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Chinatown-International District MHA rezone heads to full council—slowly

The full council vote will be delayed for more community input

These International District storefronts are in the National Historic Register district, which is exempted from the rezone.
Invisible Hour/Flickr

On Tuesday, a Seattle City Council committee passed rezones to Chinatown-International District (CID)—but city councilors acknowledged the legislation needs more time before it’s ready for a full council vote.

Like with similar rezones, extra height for buildings would come in exchange for either using floor space for affordable housing (performance) or paying into an affordable housing fund (in-lieu).

In the current draft of the legislation, in most cases, performance is at 7 percent—or $20.75 per square foot in-lieu. For shorter commercial buildings, that drops to 5 percent and $8 per square foot.

Residential buildings would gain one to three stories, depending on the zone. Commercial buildings would gain an increase to floor-area ratio that city spokespeople said would equal a couple of stories in most cases.

An amendment added to the ordinance would exempt projects that are already 40 percent affordable to those at 60 percent area median income from the incentive zoning program, a voluntary program that exchanges height for other public benefits.

Some testified at public meetings and comment periods that they want the amount of affordable housing to be higher. Others, especially from the CID Coalition, called for an all-out moratorium on non-affordable new development.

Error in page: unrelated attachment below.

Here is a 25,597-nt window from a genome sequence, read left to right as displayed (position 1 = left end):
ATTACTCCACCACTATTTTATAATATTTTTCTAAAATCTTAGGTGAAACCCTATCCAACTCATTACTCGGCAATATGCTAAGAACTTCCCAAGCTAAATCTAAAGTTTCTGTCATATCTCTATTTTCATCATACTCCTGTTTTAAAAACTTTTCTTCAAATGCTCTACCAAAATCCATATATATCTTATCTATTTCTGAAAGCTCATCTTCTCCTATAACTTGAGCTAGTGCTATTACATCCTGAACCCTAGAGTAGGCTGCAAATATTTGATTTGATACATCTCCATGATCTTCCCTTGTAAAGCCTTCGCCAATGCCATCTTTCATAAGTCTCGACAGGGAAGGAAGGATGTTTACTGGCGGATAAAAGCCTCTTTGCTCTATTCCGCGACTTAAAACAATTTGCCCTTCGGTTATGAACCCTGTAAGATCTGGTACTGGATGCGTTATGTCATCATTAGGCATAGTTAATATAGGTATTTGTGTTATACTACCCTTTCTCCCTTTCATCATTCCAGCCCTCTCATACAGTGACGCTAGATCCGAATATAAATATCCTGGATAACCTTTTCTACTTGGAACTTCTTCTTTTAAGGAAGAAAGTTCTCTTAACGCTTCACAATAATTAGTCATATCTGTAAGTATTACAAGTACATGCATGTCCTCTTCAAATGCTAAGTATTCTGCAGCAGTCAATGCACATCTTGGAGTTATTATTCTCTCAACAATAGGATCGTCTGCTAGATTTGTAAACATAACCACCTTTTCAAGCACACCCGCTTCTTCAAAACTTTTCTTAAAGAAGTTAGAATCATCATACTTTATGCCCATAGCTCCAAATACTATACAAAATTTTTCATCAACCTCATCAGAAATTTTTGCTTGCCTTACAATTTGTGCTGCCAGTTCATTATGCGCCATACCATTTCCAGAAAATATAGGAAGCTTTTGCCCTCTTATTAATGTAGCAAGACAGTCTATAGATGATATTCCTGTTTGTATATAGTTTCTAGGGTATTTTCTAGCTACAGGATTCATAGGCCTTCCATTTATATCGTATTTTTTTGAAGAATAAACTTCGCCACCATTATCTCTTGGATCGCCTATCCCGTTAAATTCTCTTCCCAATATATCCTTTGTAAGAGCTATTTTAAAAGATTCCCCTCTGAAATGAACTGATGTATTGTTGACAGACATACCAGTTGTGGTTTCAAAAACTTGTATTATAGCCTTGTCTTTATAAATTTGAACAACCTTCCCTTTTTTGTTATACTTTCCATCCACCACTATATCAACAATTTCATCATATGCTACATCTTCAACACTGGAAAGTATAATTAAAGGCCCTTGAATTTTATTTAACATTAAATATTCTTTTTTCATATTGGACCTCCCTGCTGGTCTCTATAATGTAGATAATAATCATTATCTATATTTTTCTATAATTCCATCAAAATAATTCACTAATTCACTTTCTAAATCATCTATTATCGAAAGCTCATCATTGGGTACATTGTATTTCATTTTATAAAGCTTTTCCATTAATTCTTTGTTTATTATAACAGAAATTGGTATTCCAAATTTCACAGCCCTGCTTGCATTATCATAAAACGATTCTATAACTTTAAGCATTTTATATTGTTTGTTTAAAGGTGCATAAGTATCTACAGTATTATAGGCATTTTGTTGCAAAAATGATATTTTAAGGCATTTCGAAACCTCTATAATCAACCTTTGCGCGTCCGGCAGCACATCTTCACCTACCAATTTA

CID is at a particular displacement risk, said both city officials and multiple community members.

Testifying at both a public meeting earlier this month and the committee meeting on Tuesday, Joseph Shoji Lachman of the Japanese American Citizens League said the committee should delay a vote until there’s more engagement with the CID community—especially with those with limited English proficiency.

"The people who are most affected by this legislation are the ones who cannot be here right now: It’s the ones whose first language is not English,” said Lachman on Tuesday. “And we want more time to be able to have this meaningful engagement with them.”

Others echoed similar sentiments at both meetings.

The committee met that request halfway: While the ordinance passed out of committee on Tuesday, it was with the understanding that a full council vote would be delayed until July 17th, giving them time to take more feedback and add amendments.

In addition to the ordinance that would rezone CID, the committee passed a separate resolution that would address issues that can’t be covered with the rezone—for example, the city “will act in a timely manner to partner with local businesses, community organizations, and customers to promote economic development and commercial stability.”